|AT A GLANCE|
|Action Collision Specialists|
|Name of shop|
|Glenwood Springs, Colo.|
|John Stock and Steve Burns|
|2, plus a satellite location|
|Number of shops|
|Years in business|
|Number of employees|
|Number of DRPs|
|Square footage of shops|
|Number of bays per shop|
|Average repair order|
|Average weekly volume|
|Vehicles per week at main location|
|Vehicles at all locations combined|
|Frame machines used|
|Estimating system used|
Obtaining the latest in factory certifications is set to become a prime prerequisite as the industry moves forward, according to Burns. “The OEM manufacturers are taking back control.” Expect OEM-approved parts and procedures to offset a current insurance carrier-driven emphasis on rendering the cheapest and quickest fixes, he says.
“We’re the new niche, and we’re up with the high-end cars,” says Burns. All of Action’s staff is actively upgrading their levels of certifications to include nameplates like Tesla, Land Rover/Jaguar, Mercedes-Benz, Volkswagen, Audi and, of course, the aluminum-embracing Ford F-150 pickup.
“Everyone thinks that if you go out and buy a rivet gun you’re ready to go, but it doesn’t work that way. You can’t even buy the rivets if you’re not a certified shop,” he says, describing how Action is being sent work from a collection of car dealers and shop owners who have yet to reach the required heightened levels of repair expertise.
“We’re in the driver’s seat right now – we’re getting paid for what we do. It’s a whole new ballgame.” The shop has no direct repair program (DRP) affiliations, nor does it want any. It charges, and gets, $120 per hour for body/paint and $150 per hour for structural/mechanical/frame, amounting to a net profit margin of 48 percent to 55 percent.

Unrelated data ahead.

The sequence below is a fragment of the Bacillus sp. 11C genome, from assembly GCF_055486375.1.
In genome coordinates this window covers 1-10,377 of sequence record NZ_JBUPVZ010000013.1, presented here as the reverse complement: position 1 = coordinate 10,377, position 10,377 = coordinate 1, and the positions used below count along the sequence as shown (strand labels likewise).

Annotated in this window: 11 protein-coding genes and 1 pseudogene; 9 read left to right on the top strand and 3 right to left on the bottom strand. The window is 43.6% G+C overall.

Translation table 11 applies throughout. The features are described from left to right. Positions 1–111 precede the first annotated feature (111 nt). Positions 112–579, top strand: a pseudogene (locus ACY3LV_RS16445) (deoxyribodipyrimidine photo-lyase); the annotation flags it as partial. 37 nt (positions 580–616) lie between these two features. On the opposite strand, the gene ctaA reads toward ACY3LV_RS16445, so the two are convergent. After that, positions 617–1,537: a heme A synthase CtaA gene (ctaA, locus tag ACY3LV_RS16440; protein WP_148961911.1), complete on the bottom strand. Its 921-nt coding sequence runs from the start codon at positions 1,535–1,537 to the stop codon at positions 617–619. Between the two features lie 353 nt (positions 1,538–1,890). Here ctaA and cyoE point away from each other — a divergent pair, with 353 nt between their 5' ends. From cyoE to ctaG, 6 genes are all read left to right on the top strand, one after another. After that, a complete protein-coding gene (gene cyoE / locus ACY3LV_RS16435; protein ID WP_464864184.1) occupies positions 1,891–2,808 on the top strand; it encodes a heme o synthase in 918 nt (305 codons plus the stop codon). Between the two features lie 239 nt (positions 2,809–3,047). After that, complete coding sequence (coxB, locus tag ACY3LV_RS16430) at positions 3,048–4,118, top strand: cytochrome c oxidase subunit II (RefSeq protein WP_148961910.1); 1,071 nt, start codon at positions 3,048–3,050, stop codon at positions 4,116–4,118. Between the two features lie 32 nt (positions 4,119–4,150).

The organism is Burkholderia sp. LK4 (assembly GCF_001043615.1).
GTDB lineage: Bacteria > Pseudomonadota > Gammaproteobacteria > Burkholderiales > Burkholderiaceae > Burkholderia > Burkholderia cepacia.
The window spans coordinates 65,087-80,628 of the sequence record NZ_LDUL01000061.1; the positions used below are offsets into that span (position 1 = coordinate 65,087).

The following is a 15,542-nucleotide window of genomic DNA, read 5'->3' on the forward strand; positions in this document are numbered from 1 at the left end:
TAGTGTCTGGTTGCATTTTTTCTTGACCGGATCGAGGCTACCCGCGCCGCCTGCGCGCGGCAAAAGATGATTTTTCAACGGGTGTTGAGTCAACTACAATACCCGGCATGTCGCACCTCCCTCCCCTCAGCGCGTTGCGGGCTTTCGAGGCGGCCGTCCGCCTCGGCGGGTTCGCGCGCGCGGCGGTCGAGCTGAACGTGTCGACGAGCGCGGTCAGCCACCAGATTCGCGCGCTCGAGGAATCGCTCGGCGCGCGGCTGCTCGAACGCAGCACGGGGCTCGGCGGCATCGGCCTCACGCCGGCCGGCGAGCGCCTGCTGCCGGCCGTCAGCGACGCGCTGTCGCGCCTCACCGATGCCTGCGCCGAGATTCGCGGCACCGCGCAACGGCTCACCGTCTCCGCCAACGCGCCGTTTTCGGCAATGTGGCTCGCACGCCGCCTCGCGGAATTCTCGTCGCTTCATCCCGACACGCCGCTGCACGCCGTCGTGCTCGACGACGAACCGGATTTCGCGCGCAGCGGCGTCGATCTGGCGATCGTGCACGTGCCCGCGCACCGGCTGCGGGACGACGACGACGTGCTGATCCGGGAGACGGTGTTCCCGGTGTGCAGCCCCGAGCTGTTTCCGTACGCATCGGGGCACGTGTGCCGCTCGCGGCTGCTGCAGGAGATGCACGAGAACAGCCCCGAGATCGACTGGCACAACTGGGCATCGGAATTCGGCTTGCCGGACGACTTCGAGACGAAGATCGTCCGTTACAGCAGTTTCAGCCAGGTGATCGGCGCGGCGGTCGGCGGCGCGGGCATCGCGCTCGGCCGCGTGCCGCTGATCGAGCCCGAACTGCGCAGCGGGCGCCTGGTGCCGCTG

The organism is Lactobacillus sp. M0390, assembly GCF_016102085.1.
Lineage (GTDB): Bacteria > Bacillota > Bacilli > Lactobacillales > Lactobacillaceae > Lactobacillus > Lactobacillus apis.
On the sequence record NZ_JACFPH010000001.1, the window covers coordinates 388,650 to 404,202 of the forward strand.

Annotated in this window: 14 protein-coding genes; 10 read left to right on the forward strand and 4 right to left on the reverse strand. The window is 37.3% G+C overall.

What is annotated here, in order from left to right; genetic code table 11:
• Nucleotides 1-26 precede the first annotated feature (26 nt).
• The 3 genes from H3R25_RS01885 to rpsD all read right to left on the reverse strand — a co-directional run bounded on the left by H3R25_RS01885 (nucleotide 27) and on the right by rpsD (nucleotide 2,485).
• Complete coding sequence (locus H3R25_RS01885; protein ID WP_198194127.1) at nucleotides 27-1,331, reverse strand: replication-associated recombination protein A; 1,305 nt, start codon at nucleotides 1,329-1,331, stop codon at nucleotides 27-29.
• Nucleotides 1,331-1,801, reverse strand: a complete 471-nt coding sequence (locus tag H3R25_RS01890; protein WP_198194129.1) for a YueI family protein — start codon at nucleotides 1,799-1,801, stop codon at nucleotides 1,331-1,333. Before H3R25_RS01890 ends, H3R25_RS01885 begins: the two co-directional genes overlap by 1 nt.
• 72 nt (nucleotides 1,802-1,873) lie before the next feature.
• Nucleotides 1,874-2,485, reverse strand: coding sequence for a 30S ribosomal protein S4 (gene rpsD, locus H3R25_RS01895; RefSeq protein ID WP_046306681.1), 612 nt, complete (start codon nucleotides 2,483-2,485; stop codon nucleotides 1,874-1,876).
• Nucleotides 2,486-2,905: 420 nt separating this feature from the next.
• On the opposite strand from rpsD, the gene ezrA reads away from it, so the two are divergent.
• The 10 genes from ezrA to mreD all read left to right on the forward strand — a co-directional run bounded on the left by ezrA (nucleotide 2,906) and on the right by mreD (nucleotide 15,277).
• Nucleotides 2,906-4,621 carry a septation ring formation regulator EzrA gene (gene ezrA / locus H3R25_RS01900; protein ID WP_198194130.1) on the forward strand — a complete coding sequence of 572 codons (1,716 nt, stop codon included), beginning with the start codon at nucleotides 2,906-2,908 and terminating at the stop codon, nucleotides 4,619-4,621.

As for insurers attempting to drive down the price, “They’ve said some things, but they all pay it. I say to them, ‘Where else are you going to get it fixed? This is it.’”
Burns cites examples in which unprepared shops have cut corners to the extent of delivering faulty and unsafe results. “If you’re not certified to do these types of repairs the customer suffers, but he or she may not know it until it is too late.” Today’s bumpers, for instance, contain sensitive crash avoidance sensors and other electronics that mandate replacement rather than an attempt at bodywork. “If you try to ‘repair’ it,” he cautions, “it won’t be calibrated right.”